Toshiba to reorganise PC business

Poor financial results force PC manufacturer to downgrade and restructure

Toshiba is planning a sweeping reorganisation of its PC business that will cut the number of platforms it uses and see some manufacturing and design work shifted outside of Japan or outsourced, the company said this week.

News that 500 jobs will be lost throughout its PC operations came as the Tokyo-based company disclosed that its PC business recorded a loss for the period between April and June of this year. Toshiba also cut ¥50 billion ($431m) from its group full year net sales forecast and ¥30 billion from its group operating profit forecast.

The company listed a number of reasons for the downgrade, including falling prices, but said its main problem is its wide product line.

"Our biggest problem is that we have too many platforms and that raises the cost for each PC," company spokeswoman Midori Suzuki said on Thursday.

As a result, Toshiba plans to reduce the number of motherboards it uses in its PCs by 30 per cent and the number of components it uses by 20 per cent. The goal of bringing more commonality to the company's PC range is a shorter development time and lower costs, the company said in a statement.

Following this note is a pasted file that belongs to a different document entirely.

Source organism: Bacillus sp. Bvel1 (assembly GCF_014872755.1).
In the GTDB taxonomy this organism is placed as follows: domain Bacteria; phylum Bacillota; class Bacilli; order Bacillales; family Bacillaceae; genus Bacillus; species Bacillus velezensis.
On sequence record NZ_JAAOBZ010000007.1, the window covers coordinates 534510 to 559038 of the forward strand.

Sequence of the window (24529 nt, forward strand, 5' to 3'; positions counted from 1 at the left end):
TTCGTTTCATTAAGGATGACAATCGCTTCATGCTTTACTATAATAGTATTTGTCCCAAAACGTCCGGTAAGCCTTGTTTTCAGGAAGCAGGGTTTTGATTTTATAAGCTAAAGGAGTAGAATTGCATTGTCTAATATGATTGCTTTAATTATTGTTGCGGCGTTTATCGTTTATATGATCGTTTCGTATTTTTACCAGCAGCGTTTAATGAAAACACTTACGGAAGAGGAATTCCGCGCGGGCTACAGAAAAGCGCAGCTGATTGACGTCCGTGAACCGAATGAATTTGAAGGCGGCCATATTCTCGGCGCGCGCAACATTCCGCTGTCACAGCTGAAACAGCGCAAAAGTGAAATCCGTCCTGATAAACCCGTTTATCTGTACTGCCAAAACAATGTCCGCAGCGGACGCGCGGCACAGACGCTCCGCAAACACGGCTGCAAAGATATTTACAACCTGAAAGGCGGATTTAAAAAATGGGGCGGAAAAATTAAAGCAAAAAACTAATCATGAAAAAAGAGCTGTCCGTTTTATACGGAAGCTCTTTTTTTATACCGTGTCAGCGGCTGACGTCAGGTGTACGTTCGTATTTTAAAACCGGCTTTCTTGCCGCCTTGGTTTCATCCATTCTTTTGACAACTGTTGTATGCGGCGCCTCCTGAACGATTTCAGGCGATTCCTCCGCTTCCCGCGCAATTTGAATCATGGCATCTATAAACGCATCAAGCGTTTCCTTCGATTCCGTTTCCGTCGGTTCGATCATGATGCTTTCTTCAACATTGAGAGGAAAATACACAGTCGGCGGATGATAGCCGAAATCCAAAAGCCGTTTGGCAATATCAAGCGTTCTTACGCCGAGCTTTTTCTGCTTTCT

Toshiba also plans to add 50 engineers to its design centre in Hangzhou in eastern China and to outsource the development of commodity models. Toshiba wouldn't identify its outsourcing partners, but it uses mainly Taiwanese companies for PC production.

Toshiba, which has traditionally been stronger in the corporate market than the consumer market, said a shift in sales towards consumer models has also hit its business.

"Before, our main business was to corporations but now we have to increase our business to individual customers because corporate investment is not increasing," Suzuki said.

Like most corporate reorganisations announced in Japan in the last few years, Toshiba is also reviewing the production side of its operations and will move some jobs offshore.

The reorganisation is to be completed "as soon as possible," Suzuki said.

Martyn Williams writes for IDG News Services


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